To secure your data in a mobile world, start with two buckets

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I had a fun Twitter conversation this week that got a little bit heated, which is bound to happen when you mix security, identity, and mobile along with an American, a Canadian, and an Italian. Alessandro Festa, the Italian in this exchange, wrote a very interesting blog post in his series of "bring your own identity" posts. His post covered keeping information secure and how putting governance first can get in the way, and argued that classification is the easiest way out of this mess.

I disagreed with the central premise of Festa's post -- not because I don't think classification needs to be done, but because it needs to be done differently.

Classification of data is very important and should be happening at all companies. It is an important part of information lifecycle management (ILM), although ILM is rarely practiced very well at most companies. The issue with classification, and therefore ILM, is that it's really difficult to do in practice.

When most organizations decide to institute an ILM program, they spend the majority of their time coming up with the classifications of their data. To Festa's point, they start with governance. They set up various committees to look at their data and work up how to classify the data into categories. This can take anywhere from six months to two years, and by the time they finish, they may have more than a hundred buckets into which you can file your data.

Chances are the organization has already picked a tool to help it classify the data and maintain the buckets it painstakingly decided on. That's the easy part. It now has to spend time, money, and a lot of effort to train all its employees on how the categories should be applied to each piece of data. Next, it must train users on the tool. This can take as long as three years before any data actually gets put into any buckets -- a lifetime for most organizations, which have probably moved on to the next program at this point.

Remind me how this helps me to secure my data again? How does it keep me from exposing it to anyone who gains access after I store it in Dropbox or Box?

It doesn't, which is why I favor a much simpler approach: Start with two buckets of data. The first bucket is all corporate data, regardless of importance or whatever other classifications you can think up. The second bucket is all noncorporate data. It doesn't get much simpler than this.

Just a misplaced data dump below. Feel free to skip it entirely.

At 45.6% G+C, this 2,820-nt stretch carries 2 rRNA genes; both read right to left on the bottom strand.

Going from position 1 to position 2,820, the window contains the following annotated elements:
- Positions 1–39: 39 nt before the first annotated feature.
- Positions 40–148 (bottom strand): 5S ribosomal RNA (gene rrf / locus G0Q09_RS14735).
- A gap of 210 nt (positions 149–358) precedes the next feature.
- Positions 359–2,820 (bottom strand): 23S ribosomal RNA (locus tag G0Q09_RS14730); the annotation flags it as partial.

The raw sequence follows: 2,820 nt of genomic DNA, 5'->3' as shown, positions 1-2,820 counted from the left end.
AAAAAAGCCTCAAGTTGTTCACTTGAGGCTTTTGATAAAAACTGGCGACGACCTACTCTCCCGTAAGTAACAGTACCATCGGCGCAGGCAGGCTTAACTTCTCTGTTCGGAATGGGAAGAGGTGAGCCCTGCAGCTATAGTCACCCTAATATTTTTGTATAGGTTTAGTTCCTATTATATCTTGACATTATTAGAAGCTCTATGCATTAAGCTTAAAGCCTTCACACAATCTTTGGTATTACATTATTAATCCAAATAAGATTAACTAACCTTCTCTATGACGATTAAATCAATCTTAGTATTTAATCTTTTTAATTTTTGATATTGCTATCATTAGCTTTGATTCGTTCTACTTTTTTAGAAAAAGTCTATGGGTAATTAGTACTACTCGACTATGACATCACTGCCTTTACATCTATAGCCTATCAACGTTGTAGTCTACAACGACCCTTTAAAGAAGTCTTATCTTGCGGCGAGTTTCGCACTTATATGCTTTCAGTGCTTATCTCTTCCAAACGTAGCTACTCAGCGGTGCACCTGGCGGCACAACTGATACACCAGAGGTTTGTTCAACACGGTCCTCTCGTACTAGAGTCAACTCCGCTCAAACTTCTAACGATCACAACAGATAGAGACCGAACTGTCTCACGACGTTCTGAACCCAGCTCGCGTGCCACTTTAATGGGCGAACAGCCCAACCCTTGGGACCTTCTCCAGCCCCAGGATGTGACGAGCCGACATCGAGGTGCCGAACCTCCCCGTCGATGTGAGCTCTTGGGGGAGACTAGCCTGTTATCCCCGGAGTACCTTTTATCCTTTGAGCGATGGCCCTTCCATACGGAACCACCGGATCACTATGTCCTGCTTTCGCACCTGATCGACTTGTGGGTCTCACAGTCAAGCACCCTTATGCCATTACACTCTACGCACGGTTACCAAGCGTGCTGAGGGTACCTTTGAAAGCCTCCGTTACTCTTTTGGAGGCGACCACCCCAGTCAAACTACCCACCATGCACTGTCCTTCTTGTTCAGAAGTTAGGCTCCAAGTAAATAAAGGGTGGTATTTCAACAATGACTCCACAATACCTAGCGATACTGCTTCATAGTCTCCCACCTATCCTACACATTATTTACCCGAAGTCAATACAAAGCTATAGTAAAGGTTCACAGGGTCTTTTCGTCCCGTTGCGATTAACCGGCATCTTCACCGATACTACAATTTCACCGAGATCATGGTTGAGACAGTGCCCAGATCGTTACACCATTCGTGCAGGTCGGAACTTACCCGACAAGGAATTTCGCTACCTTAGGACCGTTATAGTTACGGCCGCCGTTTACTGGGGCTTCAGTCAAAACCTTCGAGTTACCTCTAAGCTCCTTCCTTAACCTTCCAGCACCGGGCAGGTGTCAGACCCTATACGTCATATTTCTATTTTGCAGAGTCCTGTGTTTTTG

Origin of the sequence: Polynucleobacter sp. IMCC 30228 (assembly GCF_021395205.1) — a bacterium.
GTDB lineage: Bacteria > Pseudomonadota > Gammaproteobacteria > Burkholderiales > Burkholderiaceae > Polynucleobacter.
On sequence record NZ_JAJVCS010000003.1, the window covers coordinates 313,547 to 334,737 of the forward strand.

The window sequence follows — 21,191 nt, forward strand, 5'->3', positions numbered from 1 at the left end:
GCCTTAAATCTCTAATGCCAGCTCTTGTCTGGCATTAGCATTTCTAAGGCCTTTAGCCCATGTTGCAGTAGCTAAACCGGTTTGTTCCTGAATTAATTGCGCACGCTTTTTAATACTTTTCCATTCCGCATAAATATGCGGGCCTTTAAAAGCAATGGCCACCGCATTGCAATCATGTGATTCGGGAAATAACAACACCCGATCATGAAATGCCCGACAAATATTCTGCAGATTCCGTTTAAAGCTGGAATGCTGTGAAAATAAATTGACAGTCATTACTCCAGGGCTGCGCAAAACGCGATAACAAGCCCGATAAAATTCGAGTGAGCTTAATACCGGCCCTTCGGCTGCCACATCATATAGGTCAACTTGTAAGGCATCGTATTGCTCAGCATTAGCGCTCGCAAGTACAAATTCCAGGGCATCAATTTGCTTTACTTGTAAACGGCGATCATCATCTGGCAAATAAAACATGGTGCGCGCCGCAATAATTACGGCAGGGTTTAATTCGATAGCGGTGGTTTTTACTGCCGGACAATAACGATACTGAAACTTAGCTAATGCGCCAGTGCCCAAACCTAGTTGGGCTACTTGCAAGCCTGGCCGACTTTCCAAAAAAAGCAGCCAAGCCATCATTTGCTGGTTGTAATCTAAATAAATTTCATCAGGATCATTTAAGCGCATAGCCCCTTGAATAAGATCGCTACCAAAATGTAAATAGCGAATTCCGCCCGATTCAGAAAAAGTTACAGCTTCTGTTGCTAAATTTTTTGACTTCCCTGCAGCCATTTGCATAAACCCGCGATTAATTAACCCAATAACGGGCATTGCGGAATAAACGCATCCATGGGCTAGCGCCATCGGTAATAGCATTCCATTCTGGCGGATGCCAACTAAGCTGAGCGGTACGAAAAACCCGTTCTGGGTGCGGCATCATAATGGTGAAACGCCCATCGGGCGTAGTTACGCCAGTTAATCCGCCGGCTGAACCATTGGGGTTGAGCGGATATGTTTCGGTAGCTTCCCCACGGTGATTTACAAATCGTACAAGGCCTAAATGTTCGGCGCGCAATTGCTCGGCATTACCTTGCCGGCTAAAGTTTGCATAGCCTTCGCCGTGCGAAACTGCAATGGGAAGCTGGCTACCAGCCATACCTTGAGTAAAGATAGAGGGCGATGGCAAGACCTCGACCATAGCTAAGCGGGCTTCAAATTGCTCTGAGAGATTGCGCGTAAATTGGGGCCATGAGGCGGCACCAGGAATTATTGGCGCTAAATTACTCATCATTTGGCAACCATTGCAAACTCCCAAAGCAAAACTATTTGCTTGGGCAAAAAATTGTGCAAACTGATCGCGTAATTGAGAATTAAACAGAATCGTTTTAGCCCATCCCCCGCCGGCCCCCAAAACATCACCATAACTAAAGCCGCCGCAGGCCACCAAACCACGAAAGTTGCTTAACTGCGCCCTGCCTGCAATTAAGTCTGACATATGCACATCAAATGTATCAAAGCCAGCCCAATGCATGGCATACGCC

Once you have your bucket of corporate data, figure out how to secure it. I recommend encrypting it all. If it's encrypted, it doesn't matter where a user moves it. If someone gets into a user's publicly shared folder, all that intruder will see is encrypted data, which is useless without the key. You build those keys into the apps or platforms your users work with (it helps if they are identity-based, too), so the users can access the data when and where they need to.

Paul Madsen, the grumpy Canadian in that Twitter debate, sided with Festa and further stated that if you had just two categories, you most certainly weren't doing mobile information management (MIM) but mobile application management (MAM). I countered that this two-bucket approach is still MIM -- security is centered around the data, and if policy were added to that data we would truly have MIM. Without getting into the details on MIM here, I believe this can be a very workable solution.

As Festa pointed out in his post, the beauty of starting out with two buckets is you don't need governance to get that far -- you can start right away.

But you don't stop once you've defined your two buckets. You then start to break that corporate data bucket down into smaller buckets. One might be regulated data. Another might be on-campus-only data. You can continue to add buckets, but your system is already in place and you have already secured your data. These new buckets let you refine the system and create better APIs to access that data.

The goal for all enterprises should be to free their data. You need to build APIs around your data sets. These APIs should account for all the buckets, taking into account identity and access management (IDAM) while serving as a programmatic way to get at the data. Developers and users write apps to the APIs, which is how they access the data. This preserves the security and policy around the data, which the APIs respect and help enforce.

But most companies today try to crack the whole nut at once. There's an old parable: "How do you eat an elephant? One bite at a time." If companies spend too long trying to get everything perfect, it will be too late. Their employees will find a way around them, so they can use the data they need, when and where they need it, to get their job done.

The only way to enable your employees responsibly and move forward is to take one step at a time. You can always decide in the moment whether you want to walk or run. For securing your data, take that first step before all your employees walk off on their own.

This article originally appeared at A Screw's Loose under the title "Eating Elephants," and is republished at CITEworld with permission (© Brian Katz). 

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